Preliminary results from two Late Woodland trash pits from Block Island, Rhode Island
Author(s): Erin Strickland
In the summer of 2015 an archaeological dig was conducted, as part of a salvage project due to new construction, at RI-2451 on Block Island, Rhode Island. A pre-Columbian Native American habitation area was identified near the shoreline of the Great Salt Pond, a large and almost enclosed body of water separating the north and south regions of Block Island. The pond has a small channel, artificially dug in the late 1800s, on its northwest shore to connect it with the Block Island Sound. The shores of the pond have a long history of human use and occupation evidenced by Native American habitation sites prior to and after contact with European settlers. RI-2451 adds to this occupation, dating to the Late Woodland period. This poster presents data recovered from two middens excavated at this habitation site. Marine shells, clam and oyster, were collected and analyzed to determine species, diet based on seasonal availability, chronological affiliation, as well as to determine midden depositional practice. Through an examination of food trash, I will discuss food consumption practices of Late Woodland Native American communities on Block Island, Rhode Island.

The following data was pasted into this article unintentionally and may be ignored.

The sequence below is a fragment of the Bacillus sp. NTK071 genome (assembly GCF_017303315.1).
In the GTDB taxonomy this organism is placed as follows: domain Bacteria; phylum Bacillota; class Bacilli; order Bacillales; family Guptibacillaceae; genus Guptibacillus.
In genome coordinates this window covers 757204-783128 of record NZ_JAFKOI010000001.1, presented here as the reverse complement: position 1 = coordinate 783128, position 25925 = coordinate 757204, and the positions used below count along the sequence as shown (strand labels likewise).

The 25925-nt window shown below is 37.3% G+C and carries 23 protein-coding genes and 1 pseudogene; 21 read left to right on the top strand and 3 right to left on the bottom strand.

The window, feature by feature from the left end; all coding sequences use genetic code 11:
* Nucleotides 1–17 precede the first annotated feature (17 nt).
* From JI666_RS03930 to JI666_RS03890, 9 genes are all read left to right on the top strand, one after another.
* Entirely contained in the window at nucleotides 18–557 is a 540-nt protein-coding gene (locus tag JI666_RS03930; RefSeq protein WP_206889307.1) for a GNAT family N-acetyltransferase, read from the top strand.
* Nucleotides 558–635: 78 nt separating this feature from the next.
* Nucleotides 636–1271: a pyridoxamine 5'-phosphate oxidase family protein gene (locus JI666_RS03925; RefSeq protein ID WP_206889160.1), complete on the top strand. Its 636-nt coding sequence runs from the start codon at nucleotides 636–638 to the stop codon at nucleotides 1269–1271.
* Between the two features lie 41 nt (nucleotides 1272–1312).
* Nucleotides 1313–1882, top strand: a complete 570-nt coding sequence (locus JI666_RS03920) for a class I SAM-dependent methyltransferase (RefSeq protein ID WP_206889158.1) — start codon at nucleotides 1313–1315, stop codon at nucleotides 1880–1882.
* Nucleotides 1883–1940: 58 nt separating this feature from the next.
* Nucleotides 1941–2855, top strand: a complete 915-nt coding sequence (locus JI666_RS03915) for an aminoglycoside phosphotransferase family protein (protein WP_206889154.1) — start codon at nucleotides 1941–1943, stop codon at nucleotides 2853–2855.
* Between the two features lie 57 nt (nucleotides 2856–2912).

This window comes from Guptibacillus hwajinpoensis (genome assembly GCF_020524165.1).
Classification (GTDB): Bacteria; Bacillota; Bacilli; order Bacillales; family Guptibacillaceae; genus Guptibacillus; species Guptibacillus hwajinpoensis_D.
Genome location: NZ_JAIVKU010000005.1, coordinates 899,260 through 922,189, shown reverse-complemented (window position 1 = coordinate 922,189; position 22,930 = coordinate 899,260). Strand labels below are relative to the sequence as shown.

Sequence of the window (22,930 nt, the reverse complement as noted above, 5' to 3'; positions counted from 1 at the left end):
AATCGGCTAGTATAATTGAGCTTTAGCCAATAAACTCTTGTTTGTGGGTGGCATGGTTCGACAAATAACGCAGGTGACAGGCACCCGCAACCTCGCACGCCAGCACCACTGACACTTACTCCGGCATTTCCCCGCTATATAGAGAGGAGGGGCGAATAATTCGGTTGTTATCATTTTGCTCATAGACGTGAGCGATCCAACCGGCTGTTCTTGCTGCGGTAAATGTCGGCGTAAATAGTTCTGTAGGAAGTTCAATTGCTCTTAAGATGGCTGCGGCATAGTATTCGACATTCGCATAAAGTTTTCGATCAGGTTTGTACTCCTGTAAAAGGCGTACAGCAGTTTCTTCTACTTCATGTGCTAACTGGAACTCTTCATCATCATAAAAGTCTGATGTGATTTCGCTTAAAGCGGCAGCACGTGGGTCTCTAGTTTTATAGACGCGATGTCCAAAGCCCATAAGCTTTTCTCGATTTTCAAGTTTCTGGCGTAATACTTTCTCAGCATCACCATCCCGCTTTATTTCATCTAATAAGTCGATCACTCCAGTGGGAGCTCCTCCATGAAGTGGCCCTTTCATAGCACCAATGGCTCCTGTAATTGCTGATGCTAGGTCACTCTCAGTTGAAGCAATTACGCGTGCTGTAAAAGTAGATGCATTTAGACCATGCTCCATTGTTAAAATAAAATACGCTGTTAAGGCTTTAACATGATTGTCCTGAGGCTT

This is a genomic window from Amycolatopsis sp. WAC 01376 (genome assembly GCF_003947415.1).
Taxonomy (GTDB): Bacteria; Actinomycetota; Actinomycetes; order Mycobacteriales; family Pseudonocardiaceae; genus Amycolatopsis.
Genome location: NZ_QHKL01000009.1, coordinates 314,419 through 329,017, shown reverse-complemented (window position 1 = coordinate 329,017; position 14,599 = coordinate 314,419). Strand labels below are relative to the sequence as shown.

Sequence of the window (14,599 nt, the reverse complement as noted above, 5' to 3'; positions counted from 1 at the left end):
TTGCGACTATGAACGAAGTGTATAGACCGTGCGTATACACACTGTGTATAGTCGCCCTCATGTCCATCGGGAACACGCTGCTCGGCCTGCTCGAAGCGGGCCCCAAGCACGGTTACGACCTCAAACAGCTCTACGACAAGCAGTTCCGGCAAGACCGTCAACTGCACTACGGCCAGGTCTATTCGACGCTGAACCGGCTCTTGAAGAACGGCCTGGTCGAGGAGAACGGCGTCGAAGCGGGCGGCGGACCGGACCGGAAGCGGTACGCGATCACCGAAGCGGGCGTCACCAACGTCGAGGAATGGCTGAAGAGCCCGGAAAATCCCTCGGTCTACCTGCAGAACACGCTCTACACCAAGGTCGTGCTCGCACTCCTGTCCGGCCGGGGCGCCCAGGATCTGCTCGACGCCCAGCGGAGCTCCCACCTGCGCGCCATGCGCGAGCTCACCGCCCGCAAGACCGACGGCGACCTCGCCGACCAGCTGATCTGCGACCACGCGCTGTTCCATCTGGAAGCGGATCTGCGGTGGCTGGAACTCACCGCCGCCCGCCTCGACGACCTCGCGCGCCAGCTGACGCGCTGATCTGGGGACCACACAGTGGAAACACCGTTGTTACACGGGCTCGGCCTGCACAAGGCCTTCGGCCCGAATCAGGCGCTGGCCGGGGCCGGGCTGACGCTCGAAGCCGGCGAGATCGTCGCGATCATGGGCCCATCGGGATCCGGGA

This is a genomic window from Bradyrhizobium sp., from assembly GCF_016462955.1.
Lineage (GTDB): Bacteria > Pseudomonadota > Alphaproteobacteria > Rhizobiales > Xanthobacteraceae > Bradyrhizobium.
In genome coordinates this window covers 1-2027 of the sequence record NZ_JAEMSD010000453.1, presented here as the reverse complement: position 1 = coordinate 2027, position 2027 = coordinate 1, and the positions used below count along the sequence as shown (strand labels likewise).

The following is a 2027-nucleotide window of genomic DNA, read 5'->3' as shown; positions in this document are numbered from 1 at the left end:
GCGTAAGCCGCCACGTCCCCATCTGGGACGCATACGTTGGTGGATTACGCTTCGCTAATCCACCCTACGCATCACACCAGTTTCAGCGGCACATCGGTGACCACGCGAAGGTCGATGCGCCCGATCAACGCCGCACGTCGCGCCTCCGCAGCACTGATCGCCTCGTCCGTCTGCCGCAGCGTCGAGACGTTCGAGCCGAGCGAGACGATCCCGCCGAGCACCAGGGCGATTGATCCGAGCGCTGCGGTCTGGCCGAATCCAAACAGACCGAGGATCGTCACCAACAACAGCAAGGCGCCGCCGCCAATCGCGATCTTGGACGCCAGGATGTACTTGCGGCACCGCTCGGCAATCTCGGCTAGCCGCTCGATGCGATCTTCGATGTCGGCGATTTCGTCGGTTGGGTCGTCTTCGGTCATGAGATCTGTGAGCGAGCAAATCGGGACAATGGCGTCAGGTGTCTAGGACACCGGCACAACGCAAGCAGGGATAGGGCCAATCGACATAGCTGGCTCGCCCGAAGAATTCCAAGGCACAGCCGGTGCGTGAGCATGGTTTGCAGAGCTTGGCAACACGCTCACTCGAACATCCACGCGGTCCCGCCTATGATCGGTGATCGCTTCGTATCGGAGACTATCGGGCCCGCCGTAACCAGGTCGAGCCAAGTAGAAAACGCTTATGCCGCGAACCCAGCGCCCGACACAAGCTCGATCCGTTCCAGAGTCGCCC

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Preliminary results from two Late Woodland trash pits from Block Island, Rhode Island. Erin Strickland. Presented at The 81st Annual Meeting of the Society for American Archaeology, Orlando, Florida. 2016 ( tDAR id: 405121)
min long: -80.815; min lat: 39.3 ; max long: -66.753; max lat: 47.398 ;